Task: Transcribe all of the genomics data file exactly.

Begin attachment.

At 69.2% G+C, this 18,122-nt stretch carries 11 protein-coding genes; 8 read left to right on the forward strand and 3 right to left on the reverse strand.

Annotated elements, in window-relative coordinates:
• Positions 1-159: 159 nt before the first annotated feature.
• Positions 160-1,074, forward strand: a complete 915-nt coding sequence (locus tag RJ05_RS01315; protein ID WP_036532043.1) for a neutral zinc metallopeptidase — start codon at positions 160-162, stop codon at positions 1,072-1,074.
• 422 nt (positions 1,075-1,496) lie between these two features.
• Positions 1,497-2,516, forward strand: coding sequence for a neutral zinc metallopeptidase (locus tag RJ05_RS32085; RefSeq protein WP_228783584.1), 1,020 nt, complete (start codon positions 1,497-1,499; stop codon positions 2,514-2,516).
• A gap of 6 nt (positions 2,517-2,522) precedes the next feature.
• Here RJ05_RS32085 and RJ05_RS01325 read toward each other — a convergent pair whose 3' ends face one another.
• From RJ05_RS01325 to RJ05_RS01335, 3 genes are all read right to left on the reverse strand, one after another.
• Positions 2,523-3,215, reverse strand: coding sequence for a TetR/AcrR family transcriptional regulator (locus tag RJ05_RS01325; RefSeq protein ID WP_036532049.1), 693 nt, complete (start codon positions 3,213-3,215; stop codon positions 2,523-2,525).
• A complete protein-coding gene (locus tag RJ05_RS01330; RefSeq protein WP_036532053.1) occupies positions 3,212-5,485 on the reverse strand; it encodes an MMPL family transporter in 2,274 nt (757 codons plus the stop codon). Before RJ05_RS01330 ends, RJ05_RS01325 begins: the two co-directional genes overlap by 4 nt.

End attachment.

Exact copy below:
At 69.2% G+C, this 18,122-nt stretch carries 11 protein-coding genes; 8 read left to right on the forward strand and 3 right to left on the reverse strand.

Annotated elements, in window-relative coordinates:
• Positions 1-159: 159 nt before the first annotated feature.
• Positions 160-1,074, forward strand: a complete 915-nt coding sequence (locus tag RJ05_RS01315; protein ID WP_036532043.1) for a neutral zinc metallopeptidase — start codon at positions 160-162, stop codon at positions 1,072-1,074.
• 422 nt (positions 1,075-1,496) lie between these two features.
• Positions 1,497-2,516, forward strand: coding sequence for a neutral zinc metallopeptidase (locus tag RJ05_RS32085; RefSeq protein WP_228783584.1), 1,020 nt, complete (start codon positions 1,497-1,499; stop codon positions 2,514-2,516).
• A gap of 6 nt (positions 2,517-2,522) precedes the next feature.
• Here RJ05_RS32085 and RJ05_RS01325 read toward each other — a convergent pair whose 3' ends face one another.
• From RJ05_RS01325 to RJ05_RS01335, 3 genes are all read right to left on the reverse strand, one after another.
• Positions 2,523-3,215, reverse strand: coding sequence for a TetR/AcrR family transcriptional regulator (locus tag RJ05_RS01325; RefSeq protein ID WP_036532049.1), 693 nt, complete (start codon positions 3,213-3,215; stop codon positions 2,523-2,525).
• A complete protein-coding gene (locus tag RJ05_RS01330; RefSeq protein WP_036532053.1) occupies positions 3,212-5,485 on the reverse strand; it encodes an MMPL family transporter in 2,274 nt (757 codons plus the stop codon). Before RJ05_RS01330 ends, RJ05_RS01325 begins: the two co-directional genes overlap by 4 nt.